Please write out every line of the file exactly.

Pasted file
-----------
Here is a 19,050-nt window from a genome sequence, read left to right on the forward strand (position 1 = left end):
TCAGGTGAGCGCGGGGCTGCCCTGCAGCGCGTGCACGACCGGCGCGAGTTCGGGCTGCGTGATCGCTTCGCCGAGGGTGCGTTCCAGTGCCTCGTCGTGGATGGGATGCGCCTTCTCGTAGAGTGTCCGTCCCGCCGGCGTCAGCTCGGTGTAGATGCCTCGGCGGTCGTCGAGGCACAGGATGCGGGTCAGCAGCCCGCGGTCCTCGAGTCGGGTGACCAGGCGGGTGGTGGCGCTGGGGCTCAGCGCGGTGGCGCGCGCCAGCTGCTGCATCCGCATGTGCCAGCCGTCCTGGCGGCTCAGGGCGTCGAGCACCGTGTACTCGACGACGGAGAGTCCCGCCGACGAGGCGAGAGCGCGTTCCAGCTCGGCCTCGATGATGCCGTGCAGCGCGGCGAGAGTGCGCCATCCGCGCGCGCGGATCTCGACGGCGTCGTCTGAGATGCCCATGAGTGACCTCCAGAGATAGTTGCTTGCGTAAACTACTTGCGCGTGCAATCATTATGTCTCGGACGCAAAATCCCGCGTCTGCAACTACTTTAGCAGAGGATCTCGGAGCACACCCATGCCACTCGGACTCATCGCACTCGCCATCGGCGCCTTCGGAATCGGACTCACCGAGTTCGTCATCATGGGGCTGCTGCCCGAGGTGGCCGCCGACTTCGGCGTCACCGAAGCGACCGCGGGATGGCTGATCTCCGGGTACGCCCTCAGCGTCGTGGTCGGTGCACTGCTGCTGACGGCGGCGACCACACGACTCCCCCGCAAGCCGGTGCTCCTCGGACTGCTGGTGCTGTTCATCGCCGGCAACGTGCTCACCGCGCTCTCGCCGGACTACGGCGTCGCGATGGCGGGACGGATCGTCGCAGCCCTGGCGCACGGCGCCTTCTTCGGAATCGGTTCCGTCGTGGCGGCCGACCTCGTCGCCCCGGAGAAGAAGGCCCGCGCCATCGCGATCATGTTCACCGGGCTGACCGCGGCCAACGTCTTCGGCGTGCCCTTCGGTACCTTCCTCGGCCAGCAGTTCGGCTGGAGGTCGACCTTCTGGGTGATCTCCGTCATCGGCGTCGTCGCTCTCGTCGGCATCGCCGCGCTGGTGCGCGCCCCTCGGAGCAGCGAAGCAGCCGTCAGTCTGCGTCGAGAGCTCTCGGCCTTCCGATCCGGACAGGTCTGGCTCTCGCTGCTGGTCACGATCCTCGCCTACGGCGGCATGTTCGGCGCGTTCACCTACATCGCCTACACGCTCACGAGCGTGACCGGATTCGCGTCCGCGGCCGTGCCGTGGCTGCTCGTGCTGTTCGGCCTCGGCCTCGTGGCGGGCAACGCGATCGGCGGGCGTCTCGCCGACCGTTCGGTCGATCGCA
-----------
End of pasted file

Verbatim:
Here is a 19,050-nt window from a genome sequence, read left to right on the forward strand (position 1 = left end):
TCAGGTGAGCGCGGGGCTGCCCTGCAGCGCGTGCACGACCGGCGCGAGTTCGGGCTGCGTGATCGCTTCGCCGAGGGTGCGTTCCAGTGCCTCGTCGTGGATGGGATGCGCCTTCTCGTAGAGTGTCCGTCCCGCCGGCGTCAGCTCGGTGTAGATGCCTCGGCGGTCGTCGAGGCACAGGATGCGGGTCAGCAGCCCGCGGTCCTCGAGTCGGGTGACCAGGCGGGTGGTGGCGCTGGGGCTCAGCGCGGTGGCGCGCGCCAGCTGCTGCATCCGCATGTGCCAGCCGTCCTGGCGGCTCAGGGCGTCGAGCACCGTGTACTCGACGACGGAGAGTCCCGCCGACGAGGCGAGAGCGCGTTCCAGCTCGGCCTCGATGATGCCGTGCAGCGCGGCGAGAGTGCGCCATCCGCGCGCGCGGATCTCGACGGCGTCGTCTGAGATGCCCATGAGTGACCTCCAGAGATAGTTGCTTGCGTAAACTACTTGCGCGTGCAATCATTATGTCTCGGACGCAAAATCCCGCGTCTGCAACTACTTTAGCAGAGGATCTCGGAGCACACCCATGCCACTCGGACTCATCGCACTCGCCATCGGCGCCTTCGGAATCGGACTCACCGAGTTCGTCATCATGGGGCTGCTGCCCGAGGTGGCCGCCGACTTCGGCGTCACCGAAGCGACCGCGGGATGGCTGATCTCCGGGTACGCCCTCAGCGTCGTGGTCGGTGCACTGCTGCTGACGGCGGCGACCACACGACTCCCCCGCAAGCCGGTGCTCCTCGGACTGCTGGTGCTGTTCATCGCCGGCAACGTGCTCACCGCGCTCTCGCCGGACTACGGCGTCGCGATGGCGGGACGGATCGTCGCAGCCCTGGCGCACGGCGCCTTCTTCGGAATCGGTTCCGTCGTGGCGGCCGACCTCGTCGCCCCGGAGAAGAAGGCCCGCGCCATCGCGATCATGTTCACCGGGCTGACCGCGGCCAACGTCTTCGGCGTGCCCTTCGGTACCTTCCTCGGCCAGCAGTTCGGCTGGAGGTCGACCTTCTGGGTGATCTCCGTCATCGGCGTCGTCGCTCTCGTCGGCATCGCCGCGCTGGTGCGCGCCCCTCGGAGCAGCGAAGCAGCCGTCAGTCTGCGTCGAGAGCTCTCGGCCTTCCGATCCGGACAGGTCTGGCTCTCGCTGCTGGTCACGATCCTCGCCTACGGCGGCATGTTCGGCGCGTTCACCTACATCGCCTACACGCTCACGAGCGTGACCGGATTCGCGTCCGCGGCCGTGCCGTGGCTGCTCGTGCTGTTCGGCCTCGGCCTCGTGGCGGGCAACGCGATCGGCGGGCGTCTCGCCGACCGTTCGGTCGATCGCA